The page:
I am writing my book, (epic fant. not urban) and I have come to a pivotal part where the prince marries his princess. It is vital, because her murder will be the threshold event which propels my prince to action.
Problem: I can’t seem to write the chapters I need about their marriage and sudden love (arranged marr.). I am finding the subject of love pedantic and cliche, no matter what I try to write. Has this happened to you? How do I find inspiration to write parts I’m not really interested in, so I can get to the adventure parts I really want? Thanks for your time!
Inspiration, in my experience, happens very rarely. Most of the time what feels like an inspiration is actually the product of you thinking about your story for hours and hours until your mind finally arrives at a solution. In more prosaic terms, in this business, you don’t write, you don’t eat. So let’s figure out how to fix this.
The problem lies, as you identified yourself, in the fact that you aren’t interested in their relationship. Probably because that relationship is boring. The challenge is then to make the relationship interesting. It looks like the prince is the protagonist and the princess in this particular story is playing a supporting role, so let’s start with him.
As people, we possess an almost miraculous capacity to heal and to hurt each other. Pull your prince apart. What kind of a childhood did he have? Did he grow up in a court where barons squabbled and his parents and he were under constant threat of assassination? Was his mother poisoned when he was ten? Was his brother – smart, handsome, and a good swordsman – supposed to inherit the throne but died on the battlefield and now he feels like his parents and country are settling for the lesser option? Was his childhood idyllic but were his parents distant? Does he feel like he is never good enough? Is he failing because he is too hot tempered and runs into the fight without thinking through all of his options? Figure this out. You need to really sit there and just pull the threads that make the character apart.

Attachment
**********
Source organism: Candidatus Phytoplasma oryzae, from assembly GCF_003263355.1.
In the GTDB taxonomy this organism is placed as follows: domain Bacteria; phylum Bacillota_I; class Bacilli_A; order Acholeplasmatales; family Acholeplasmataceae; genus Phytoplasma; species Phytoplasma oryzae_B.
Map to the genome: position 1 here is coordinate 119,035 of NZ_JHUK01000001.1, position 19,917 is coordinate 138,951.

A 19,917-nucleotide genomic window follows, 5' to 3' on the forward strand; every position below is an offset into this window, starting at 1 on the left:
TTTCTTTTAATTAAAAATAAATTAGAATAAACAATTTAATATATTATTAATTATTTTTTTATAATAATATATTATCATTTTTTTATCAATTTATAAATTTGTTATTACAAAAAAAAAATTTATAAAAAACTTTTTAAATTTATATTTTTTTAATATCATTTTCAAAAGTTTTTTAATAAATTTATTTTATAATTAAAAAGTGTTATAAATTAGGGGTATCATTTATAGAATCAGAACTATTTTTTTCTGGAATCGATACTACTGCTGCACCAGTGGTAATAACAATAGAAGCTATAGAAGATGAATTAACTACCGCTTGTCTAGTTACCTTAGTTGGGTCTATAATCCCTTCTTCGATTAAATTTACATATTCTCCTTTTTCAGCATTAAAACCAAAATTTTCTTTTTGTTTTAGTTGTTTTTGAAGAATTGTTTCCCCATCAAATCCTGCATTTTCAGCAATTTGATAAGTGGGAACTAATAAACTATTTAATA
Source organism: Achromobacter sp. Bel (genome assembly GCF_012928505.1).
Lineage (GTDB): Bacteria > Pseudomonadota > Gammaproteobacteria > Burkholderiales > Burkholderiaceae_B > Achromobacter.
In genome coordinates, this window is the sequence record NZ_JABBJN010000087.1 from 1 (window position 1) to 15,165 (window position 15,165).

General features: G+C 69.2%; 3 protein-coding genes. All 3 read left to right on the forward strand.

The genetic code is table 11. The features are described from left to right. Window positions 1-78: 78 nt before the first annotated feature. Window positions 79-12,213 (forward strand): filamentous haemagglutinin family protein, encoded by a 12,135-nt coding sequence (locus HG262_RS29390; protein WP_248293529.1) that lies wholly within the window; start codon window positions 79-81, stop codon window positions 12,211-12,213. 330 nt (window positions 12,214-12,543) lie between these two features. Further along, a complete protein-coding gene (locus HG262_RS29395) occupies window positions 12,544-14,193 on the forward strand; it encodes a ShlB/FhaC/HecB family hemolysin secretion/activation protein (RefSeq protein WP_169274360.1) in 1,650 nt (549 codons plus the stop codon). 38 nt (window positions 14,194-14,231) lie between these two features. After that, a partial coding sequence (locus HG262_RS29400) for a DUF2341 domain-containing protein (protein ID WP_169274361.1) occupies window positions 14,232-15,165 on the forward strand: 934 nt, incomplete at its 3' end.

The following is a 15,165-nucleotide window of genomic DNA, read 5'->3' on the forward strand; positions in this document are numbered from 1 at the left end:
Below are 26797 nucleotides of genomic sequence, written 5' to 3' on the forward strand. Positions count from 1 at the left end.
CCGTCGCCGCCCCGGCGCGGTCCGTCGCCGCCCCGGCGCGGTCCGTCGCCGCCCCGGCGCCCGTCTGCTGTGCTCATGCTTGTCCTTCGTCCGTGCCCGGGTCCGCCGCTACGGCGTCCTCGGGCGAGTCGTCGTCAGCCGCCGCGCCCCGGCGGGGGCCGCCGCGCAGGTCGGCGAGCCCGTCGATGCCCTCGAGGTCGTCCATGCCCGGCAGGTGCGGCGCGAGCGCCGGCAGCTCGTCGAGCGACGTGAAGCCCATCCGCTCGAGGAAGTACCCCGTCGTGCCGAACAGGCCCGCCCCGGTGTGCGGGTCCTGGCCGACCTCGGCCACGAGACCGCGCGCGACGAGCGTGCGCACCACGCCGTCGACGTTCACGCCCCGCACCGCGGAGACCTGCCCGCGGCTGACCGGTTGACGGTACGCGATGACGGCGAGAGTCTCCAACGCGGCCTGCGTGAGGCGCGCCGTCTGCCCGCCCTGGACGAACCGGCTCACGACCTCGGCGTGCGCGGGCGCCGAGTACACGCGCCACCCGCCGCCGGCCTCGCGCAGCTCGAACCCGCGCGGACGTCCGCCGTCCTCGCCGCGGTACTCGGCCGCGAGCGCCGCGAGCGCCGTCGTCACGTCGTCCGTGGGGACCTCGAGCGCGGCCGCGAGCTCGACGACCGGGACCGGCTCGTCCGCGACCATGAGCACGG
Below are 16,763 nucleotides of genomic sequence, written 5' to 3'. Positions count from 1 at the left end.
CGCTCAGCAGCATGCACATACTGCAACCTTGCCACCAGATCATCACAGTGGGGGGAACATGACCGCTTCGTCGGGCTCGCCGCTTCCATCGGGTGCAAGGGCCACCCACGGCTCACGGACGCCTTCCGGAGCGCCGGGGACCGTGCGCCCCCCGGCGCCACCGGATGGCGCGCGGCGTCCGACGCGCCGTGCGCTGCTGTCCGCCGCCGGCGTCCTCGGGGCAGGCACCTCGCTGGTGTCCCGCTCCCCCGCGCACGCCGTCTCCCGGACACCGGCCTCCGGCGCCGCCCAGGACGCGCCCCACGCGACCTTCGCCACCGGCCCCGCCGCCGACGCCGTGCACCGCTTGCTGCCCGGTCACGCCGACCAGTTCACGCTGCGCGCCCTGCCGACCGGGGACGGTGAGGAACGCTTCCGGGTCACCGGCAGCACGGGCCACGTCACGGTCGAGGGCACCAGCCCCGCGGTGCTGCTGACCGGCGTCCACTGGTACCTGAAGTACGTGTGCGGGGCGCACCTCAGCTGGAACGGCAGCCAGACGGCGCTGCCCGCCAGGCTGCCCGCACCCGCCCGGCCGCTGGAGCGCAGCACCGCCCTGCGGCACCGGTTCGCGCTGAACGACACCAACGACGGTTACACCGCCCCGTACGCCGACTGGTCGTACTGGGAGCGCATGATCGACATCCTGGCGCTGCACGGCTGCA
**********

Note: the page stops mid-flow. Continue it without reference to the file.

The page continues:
We all have flaws. We all have things that drive us forward. We are shaped by events we experience. Use people you know. Think back to your classmates in high school and what drove them forward. A valedictorian doesn’t become it without motivation. Was it because she was pressured by her parents, or she grew up in abject poverty and education was her only way forward? Same with a star athlete: something in their past is driving them forward; maybe they are insecure and need praise, maybe they are a perfectionist, maybe the sport is easy and they are not good at anything else. Use your knowledge of real people to give your prince compelling motivation.
This will also make him a complex person. You need him to be a complex person, because days of writing a dwarf, an elf, and a knight meet at the the inn and go to get the magic sword from a monster on the mountain are pretty much over. Modern epic and heroic fantasy is complex, often gritty. It grabs you by the throat and drags you off into a dark alley of human emotion and viciousness. This dude needs to be complicated enough to carry the story forward.